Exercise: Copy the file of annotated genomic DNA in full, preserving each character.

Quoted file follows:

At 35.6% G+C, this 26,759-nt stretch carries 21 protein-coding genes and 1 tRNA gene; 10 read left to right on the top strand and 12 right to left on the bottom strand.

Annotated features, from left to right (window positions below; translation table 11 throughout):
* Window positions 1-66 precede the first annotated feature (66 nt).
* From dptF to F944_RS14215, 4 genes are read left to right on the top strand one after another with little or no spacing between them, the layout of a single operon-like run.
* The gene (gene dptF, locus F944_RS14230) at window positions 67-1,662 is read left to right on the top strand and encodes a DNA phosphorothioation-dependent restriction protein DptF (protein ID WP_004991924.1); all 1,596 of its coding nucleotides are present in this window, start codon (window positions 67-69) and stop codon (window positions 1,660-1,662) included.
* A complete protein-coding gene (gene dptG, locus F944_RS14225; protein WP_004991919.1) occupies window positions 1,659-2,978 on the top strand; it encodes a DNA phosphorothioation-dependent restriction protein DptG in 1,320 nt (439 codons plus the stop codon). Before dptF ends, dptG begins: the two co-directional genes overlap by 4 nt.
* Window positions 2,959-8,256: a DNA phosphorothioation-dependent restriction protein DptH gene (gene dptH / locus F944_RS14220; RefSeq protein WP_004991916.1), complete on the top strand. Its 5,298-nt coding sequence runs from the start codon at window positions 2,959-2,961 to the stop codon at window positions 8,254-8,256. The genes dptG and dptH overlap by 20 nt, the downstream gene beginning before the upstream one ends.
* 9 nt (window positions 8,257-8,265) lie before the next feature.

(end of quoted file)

At 35.6% G+C, this 26,759-nt stretch carries 21 protein-coding genes and 1 tRNA gene; 10 read left to right on the top strand and 12 right to left on the bottom strand.

Annotated features, from left to right (window positions below; translation table 11 throughout):
* Window positions 1-66 precede the first annotated feature (66 nt).
* From dptF to F944_RS14215, 4 genes are read left to right on the top strand one after another with little or no spacing between them, the layout of a single operon-like run.
* The gene (gene dptF, locus F944_RS14230) at window positions 67-1,662 is read left to right on the top strand and encodes a DNA phosphorothioation-dependent restriction protein DptF (protein ID WP_004991924.1); all 1,596 of its coding nucleotides are present in this window, start codon (window positions 67-69) and stop codon (window positions 1,660-1,662) included.
* A complete protein-coding gene (gene dptG, locus F944_RS14225; protein WP_004991919.1) occupies window positions 1,659-2,978 on the top strand; it encodes a DNA phosphorothioation-dependent restriction protein DptG in 1,320 nt (439 codons plus the stop codon). Before dptF ends, dptG begins: the two co-directional genes overlap by 4 nt.
* Window positions 2,959-8,256: a DNA phosphorothioation-dependent restriction protein DptH gene (gene dptH / locus F944_RS14220; RefSeq protein WP_004991916.1), complete on the top strand. Its 5,298-nt coding sequence runs from the start codon at window positions 2,959-2,961 to the stop codon at window positions 8,254-8,256. The genes dptG and dptH overlap by 20 nt, the downstream gene beginning before the upstream one ends.
* 9 nt (window positions 8,257-8,265) lie before the next feature.